Institute for CyberScience lecture to explore gravitational wave astronomy

Julian Fung
April 04, 2017

UNIVERSITY PARK, Pa. — Chad Hanna, assistant professor of physics at Penn State and co-hire of the Institute for CyberScience (ICS), will deliver a talk entitled “Gravitational Wave Astronomy’s Next Frontier in Computation” about his breakthrough discovery of gravitational waves, a phenomenon predicted 100 years ago by Albert Einstein. The talk will be from 3:30 to 5 p.m. on April 17 in 320 Whitmore Lab.

This event is part of a lecture series in which co-hired faculty from ICS explain how high-performance computing helps us make breakthrough discoveries.

The event is free to attend and open to faculty, graduate students, postdoctoral researchers and the public. Refreshments will be served.

Hanna will discuss how the emerging field of gravitational wave astronomy has been driven by advanced computational techniques. Astronomers have long attempted to detect gravitational waves — minute ripples in the fabric of space-time. In the early 20th century, Einstein posited the existence of gravitational waves in his general theory of relativity. These waves were first detected in 2015 by Hanna and his colleagues at the Laser Interferometer Gravitational-Wave Observatory (LIGO).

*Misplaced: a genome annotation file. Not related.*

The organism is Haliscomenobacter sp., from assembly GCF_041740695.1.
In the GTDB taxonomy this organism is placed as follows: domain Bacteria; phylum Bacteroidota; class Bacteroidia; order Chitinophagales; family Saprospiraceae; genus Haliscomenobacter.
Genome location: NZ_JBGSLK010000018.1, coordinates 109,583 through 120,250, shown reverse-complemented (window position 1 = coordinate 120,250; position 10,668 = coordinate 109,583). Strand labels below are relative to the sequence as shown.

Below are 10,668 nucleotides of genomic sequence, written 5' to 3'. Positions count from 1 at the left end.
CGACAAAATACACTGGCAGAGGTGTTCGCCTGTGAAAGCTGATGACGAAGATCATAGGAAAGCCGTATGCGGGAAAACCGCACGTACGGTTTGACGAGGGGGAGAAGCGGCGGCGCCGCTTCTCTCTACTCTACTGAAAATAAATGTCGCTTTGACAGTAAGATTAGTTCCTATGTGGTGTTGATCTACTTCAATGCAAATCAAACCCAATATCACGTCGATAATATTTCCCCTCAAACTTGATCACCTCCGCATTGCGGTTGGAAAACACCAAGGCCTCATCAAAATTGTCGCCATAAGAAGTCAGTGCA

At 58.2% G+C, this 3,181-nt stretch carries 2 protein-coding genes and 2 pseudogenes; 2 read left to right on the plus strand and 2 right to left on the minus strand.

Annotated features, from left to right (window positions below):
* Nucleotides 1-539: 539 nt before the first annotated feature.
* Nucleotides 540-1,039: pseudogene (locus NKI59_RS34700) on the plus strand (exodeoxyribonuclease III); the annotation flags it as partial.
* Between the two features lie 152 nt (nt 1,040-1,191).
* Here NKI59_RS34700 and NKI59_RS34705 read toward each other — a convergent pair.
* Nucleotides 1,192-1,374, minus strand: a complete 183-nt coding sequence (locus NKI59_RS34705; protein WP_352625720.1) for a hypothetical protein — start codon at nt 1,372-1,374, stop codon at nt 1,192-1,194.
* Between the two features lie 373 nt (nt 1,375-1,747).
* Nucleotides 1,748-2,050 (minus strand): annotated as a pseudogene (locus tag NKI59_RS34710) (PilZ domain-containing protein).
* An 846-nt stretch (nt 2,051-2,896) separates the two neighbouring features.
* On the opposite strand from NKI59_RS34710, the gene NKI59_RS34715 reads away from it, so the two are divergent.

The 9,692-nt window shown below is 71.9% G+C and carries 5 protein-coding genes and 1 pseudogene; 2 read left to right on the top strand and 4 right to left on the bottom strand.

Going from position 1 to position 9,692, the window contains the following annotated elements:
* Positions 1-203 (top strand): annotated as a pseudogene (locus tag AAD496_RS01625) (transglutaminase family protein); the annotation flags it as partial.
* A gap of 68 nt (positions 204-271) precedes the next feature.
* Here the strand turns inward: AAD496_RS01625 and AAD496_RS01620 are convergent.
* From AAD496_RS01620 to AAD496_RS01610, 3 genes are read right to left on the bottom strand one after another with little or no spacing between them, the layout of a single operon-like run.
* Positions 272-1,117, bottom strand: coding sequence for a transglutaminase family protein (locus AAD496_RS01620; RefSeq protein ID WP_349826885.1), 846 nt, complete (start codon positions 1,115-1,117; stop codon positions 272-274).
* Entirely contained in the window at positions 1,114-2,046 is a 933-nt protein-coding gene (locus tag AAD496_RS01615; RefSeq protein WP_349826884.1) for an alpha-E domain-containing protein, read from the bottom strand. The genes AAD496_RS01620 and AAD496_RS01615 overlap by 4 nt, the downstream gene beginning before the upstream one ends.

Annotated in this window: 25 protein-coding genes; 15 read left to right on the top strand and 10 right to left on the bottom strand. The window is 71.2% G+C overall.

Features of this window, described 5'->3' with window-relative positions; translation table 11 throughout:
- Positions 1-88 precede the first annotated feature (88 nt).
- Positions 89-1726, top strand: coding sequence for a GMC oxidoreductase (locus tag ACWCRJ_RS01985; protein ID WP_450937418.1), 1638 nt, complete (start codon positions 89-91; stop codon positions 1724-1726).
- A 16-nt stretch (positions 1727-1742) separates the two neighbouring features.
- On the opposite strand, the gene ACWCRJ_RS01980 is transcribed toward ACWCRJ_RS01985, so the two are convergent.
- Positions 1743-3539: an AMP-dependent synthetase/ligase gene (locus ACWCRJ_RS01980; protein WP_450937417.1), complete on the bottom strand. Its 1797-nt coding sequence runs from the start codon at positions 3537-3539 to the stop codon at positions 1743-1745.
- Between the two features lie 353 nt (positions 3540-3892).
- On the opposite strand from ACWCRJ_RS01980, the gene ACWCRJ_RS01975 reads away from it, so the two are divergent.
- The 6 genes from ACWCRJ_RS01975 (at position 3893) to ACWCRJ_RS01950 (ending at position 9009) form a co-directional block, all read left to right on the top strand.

Now that gravitational waves have been observed, astronomers aim to use them to learn about astronomical objects and events such as black holes and supernovae. Gravitational waves may even provide researchers with key information on the early life of the universe. Hanna will examine future directions in the field, identifying projects that can benefit from major advances in supercomputing technology.

To RSVP for the event, click here.

The Institute for CyberScience is one of the five interdisciplinary research institutes under the Office of the Vice President for Research, and is dedicated to supporting cyber-enabled research across the disciplines. ICS builds an active community of researchers using computational methods in a wide range of fields through co-hiring of tenure-track faculty, providing seed funding for ambitious computational research projects, and offering access to high-performance computing resources through its Advanced Cyber Infrastructure. With the support of ICS, Penn State researchers harness the power of big data, big simulation, and big computing to solve the world’s problems. For more information, visit or email  

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Last Updated April 21, 2017